The Strad Issue: April 2015
Description: Old and new combined by this Armenian violinist and friends
Musicians: Chouchane Siranossian (violin) with Rüdiger Lotter (baroque violin) Jean-Marc Phillips-Varjabedian (violin) Levon Chatikyan (duduk)
Composer: Rust, El-Khoury, Leclair, Stamitz, Tanguy and Narekatsi

If pretentious titles usually put you off heterogeneous concept albums, hold your horses. This one contains first recordings of two substantial and fascinating late Baroque /early Classical solo works by Rust and Stamitz, dispatched by Chouchane Siranossian on a Gagliano with a period set-up with terrific verve and unfailing good taste. Besides the evident intellectual curiosity of this French–Armenian violinist in reviving two figures on the margins of central European culture between the glory years of Bach and Mozart, there’s much to admire in her rhythmic security and gently playful approach to the dance forms, especially in Rust’s Second Sonata, which is technically demanding and inventive in equal measure.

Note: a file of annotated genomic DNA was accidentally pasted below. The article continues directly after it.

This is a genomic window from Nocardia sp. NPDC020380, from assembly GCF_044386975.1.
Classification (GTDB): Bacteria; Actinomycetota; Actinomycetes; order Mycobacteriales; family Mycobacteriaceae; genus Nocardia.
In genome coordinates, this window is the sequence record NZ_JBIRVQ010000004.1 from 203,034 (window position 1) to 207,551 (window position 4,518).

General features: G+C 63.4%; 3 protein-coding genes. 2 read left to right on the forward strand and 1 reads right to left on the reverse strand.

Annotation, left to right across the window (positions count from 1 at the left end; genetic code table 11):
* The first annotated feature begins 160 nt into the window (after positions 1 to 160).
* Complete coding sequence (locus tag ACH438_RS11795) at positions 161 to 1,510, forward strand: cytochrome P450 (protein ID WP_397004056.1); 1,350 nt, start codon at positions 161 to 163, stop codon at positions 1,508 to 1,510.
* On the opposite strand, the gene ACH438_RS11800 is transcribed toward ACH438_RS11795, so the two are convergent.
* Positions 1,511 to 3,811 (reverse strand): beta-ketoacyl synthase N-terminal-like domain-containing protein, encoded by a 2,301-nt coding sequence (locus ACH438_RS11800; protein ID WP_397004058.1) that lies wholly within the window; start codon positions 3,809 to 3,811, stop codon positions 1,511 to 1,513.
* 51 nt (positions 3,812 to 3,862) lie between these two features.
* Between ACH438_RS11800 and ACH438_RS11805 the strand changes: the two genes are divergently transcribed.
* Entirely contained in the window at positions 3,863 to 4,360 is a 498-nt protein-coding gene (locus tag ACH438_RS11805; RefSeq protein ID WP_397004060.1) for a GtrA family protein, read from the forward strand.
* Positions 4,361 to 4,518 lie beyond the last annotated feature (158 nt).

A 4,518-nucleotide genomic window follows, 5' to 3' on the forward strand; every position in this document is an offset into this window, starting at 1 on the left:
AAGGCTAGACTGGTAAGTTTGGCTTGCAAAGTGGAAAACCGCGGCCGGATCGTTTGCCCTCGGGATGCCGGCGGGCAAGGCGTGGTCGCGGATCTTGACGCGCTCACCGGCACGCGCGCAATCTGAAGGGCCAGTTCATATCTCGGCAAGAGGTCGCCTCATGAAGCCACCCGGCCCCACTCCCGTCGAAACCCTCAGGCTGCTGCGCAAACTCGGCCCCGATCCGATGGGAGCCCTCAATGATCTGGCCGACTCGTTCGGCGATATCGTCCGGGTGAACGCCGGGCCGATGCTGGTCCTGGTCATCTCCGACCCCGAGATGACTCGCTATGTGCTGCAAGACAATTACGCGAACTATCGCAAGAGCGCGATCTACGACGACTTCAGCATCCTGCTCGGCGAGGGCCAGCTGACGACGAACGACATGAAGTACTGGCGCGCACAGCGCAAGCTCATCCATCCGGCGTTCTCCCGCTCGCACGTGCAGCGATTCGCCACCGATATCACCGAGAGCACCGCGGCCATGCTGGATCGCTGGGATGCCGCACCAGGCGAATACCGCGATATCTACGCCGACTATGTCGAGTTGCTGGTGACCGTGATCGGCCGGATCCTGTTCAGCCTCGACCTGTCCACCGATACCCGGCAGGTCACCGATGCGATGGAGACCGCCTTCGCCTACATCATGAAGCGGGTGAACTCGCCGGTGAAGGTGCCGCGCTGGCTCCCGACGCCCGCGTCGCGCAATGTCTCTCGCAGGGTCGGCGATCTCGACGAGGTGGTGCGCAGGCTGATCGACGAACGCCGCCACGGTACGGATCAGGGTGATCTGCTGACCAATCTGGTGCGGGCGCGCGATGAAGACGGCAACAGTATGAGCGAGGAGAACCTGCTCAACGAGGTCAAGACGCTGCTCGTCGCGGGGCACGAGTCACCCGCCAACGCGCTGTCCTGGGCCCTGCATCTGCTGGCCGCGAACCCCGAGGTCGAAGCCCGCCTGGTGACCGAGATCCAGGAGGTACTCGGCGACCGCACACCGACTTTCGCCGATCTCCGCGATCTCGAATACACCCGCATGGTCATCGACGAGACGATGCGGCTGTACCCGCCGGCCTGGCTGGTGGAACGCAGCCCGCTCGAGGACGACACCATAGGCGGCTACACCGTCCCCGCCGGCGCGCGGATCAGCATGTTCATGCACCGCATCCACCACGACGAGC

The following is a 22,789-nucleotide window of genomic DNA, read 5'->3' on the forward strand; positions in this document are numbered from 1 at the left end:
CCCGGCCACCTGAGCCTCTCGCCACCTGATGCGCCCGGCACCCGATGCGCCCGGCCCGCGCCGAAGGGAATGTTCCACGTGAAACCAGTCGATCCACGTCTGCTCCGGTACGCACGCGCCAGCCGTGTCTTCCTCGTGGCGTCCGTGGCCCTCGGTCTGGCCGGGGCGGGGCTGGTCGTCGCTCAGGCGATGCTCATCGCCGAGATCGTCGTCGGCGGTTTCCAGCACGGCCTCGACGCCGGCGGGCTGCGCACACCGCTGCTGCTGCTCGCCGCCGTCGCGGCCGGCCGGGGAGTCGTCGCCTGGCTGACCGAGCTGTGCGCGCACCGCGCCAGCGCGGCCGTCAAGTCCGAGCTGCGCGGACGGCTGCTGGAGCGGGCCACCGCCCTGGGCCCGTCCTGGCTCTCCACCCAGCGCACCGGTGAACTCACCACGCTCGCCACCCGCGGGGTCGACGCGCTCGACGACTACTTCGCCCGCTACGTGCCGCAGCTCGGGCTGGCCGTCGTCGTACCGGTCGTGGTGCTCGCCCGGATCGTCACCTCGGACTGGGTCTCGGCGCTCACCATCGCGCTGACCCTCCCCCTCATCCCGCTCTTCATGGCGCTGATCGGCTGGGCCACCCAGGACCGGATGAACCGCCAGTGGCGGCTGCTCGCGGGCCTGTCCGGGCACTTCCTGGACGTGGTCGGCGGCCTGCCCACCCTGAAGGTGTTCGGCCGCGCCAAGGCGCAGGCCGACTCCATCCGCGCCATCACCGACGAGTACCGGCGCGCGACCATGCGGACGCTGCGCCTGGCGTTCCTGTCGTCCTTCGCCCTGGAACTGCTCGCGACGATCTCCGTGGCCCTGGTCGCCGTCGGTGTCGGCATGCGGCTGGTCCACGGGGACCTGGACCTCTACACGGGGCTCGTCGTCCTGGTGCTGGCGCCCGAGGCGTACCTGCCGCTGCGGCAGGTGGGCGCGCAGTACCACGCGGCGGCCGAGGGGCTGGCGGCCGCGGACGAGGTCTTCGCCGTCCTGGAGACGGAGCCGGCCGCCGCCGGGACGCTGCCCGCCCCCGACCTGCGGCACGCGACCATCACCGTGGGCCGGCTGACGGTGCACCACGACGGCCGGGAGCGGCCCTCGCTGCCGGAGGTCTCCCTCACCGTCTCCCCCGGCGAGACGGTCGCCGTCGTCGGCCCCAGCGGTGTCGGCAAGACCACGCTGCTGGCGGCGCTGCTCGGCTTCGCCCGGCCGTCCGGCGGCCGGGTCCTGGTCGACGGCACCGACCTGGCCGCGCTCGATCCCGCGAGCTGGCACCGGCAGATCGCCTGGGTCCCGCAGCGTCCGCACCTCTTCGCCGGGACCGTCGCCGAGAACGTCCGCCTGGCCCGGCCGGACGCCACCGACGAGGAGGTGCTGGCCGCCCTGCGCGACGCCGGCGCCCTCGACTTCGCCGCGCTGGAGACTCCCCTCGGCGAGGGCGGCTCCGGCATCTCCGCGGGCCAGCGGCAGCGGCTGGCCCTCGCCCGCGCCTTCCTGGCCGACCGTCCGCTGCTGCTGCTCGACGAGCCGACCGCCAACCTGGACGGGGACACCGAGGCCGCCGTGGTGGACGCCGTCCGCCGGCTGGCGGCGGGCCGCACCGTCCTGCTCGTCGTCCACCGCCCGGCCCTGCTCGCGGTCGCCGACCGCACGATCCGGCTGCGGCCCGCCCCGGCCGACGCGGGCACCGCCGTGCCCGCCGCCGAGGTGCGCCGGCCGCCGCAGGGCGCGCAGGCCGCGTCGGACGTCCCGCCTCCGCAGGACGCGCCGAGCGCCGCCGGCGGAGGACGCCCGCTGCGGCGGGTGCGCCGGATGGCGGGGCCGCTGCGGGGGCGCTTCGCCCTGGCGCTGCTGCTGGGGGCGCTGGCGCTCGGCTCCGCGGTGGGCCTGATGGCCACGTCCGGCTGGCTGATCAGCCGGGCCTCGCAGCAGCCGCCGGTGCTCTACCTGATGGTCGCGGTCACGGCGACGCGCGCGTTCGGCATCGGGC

Siranossian is joined by Rüdiger Lotter for a bold and dashing account of Leclair’s op.3 no.5, no less intense than a preceding pair of soliloquies by Bechara el-Khoury, Arminia (slow, soulful) and Perpétuel (you get the idea). More substantial is the Sonata for two violins by Éric Tanguy, which playfully references a Baroque moto perpetuo in movements either side of a rhapsody of overlapping lines, like the Bach ‘Double’ with added swing. Her partner here (on a modern set-up) is Jean-Marc Phillips-Varjabedian, and then the duduk player Levon Chatikyan for a final, wistful nod to her Armenian heritage with an arranged hymn-like song, Havun-Havun, by an early medieval Armenian mystic. Siranossian writes her own thoughtful booklet note linking these pieces; I hope to hear much more of her.